Liquid(ity) Confidence and the Impending Hangover

September 1st, 2021

Client Portfolios are still growing, but the path forward is not as easy as the past 6 months.

5-Year S&P500 Chart

Why might the market chart for 2021-2022 end up resembling a sawtooth?

The stock market follows a cocktail of consumer confidence and available liquidity over time. However, since the start of COVID lockdowns in early 2020, confidence has plummeted while the markets (and liquidity) have soared.

Let’s review the scene…

Confidence & Liquidity

Mind the (Confidence) Gap

Consumer confidence plunged and has not rebounded, but the market has soared…

As you can guess, liquidity has “papered over” the difference. The Federal Reserve and the US Government have made dollars more broadly available

Liquid Confidence

Since the onset of Covid, the Fed has pumped up the money supply by over 25% — now a 5-fold increase since 2000

Liquidity: the rich are getting richer because available money has quintupled since 2000.

Asset owners win, wage earners lose

The rich get richer

Rather than help workers with higher wages, this money, arguably much more than necessary, has largely landed in stock portfolios and housing prices. Housing prices have not even tripled since 2000… so they haven’t kept up!

Residential real estate since 2000
… and the stock market has held up its end of the bargain…

Free money has its limits

While the wealthy get to see their portfolios triple, workers got a cumulative 44% raise since 2000.

The combination of which has made new homes unaffordable…

Political Consequences

Pandemic fatigue…

While asset owners have experienced an exponential growth of wealth, workers are left behind. This, compounded with 17 months of school closures, a presidential election, and work-from-home policies not suitable for blue-collar workers, creates a recipe for social change:

Money for nothing?

Against this backdrop, politicians must raise the debt ceiling to continue paying America’s bills. It creates concerns about the debt ceiling and how much money can realistically be given away for votes. And what will the tax ramifications be?…

Unfortunately for policymakers and politicians, all this extra money simply seems to be finding its way into the pockets of the rich. And they are finding that Federal Reserve can only do so much – they cannot close the skills gap or fix the opioid issue.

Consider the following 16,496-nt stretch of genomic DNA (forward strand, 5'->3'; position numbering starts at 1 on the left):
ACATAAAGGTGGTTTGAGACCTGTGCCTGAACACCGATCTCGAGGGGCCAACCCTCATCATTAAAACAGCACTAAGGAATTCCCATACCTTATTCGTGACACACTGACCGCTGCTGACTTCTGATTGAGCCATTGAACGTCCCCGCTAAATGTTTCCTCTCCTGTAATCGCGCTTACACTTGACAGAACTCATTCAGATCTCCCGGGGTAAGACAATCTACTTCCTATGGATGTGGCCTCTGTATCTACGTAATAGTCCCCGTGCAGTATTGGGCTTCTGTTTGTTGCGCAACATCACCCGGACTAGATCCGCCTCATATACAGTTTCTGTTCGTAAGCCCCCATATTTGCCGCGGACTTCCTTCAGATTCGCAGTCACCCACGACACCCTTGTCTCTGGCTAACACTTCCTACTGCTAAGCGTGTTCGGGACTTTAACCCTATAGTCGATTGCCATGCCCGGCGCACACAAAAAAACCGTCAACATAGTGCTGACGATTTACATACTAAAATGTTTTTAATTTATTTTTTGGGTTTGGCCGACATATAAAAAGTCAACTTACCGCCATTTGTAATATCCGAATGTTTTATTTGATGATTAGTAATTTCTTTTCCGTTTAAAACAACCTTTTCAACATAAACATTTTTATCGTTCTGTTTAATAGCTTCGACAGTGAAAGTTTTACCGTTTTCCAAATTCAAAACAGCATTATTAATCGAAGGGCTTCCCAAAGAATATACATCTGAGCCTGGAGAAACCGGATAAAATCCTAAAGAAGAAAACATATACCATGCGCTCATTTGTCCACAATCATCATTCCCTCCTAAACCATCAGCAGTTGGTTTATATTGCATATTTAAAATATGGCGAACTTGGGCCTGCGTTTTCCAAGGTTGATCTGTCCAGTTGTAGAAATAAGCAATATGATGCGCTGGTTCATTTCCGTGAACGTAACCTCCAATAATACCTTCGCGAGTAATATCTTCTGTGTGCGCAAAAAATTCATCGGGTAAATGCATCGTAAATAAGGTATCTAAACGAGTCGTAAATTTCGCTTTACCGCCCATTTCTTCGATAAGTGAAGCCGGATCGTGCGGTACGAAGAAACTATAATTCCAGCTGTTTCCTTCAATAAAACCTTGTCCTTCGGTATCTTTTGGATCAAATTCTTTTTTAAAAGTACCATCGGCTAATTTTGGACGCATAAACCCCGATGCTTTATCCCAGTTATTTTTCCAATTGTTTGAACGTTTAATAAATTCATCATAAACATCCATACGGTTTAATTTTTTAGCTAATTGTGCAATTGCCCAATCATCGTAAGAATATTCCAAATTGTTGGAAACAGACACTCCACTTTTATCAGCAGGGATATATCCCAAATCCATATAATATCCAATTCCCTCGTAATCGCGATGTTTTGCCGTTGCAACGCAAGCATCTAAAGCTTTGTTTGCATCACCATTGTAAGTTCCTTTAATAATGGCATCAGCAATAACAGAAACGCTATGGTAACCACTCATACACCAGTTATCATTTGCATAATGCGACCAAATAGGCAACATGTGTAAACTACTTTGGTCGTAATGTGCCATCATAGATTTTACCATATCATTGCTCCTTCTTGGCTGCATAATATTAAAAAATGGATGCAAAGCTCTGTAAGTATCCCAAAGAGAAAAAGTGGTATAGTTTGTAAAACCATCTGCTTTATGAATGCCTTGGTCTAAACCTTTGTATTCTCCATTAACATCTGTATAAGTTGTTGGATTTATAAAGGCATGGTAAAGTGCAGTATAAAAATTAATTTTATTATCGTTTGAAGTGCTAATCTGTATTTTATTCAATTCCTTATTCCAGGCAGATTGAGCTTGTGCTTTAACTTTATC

In fact, politicians may soon find they are only antagonizing broader pushback against current spending policies…

The top 1% own more than any other time on record…

Some inside the Federal Reserve understand this, among many other distortions their behavior has caused:

(Peter Harker is with the Philadelphia office of the Federal Reserve)

The Impending Liquidity Hangover

Back to our original two data points — a reduction of liquidity is coming. The rate of liquidity growth has already begun to decline rapidly:

Therefore, the stage is set for:

  • A less generous government fiscal policy,
  • A less generous liquidity backdrop, and
  • Less ebullient financial markets

As a result, we will need to be thoughtful about making more conservative allocations than we did in the first half of this year.

(Sources: Ycharts, S&P, and the Federal Reserve)


This information should not be relied upon as investment advice, research, or a recommendation by jhh wealth, llc regarding (i) funds, (ii) the use of suitability of the model portfolios or (iii) any security in particular. Only an investor and their financial advisors know enough about their circumstances to make an investment decision.

The information presented here is not specific to any individual’s personal circumstances.

To the extent that this material concerns tax matters, it is not intended or written to be used, and cannot be used, by a taxpayer for the purpose of avoiding penalties that may be imposed by law. Each taxpayer should seek independent advice from a tax professional based on his or her individual circumstances.


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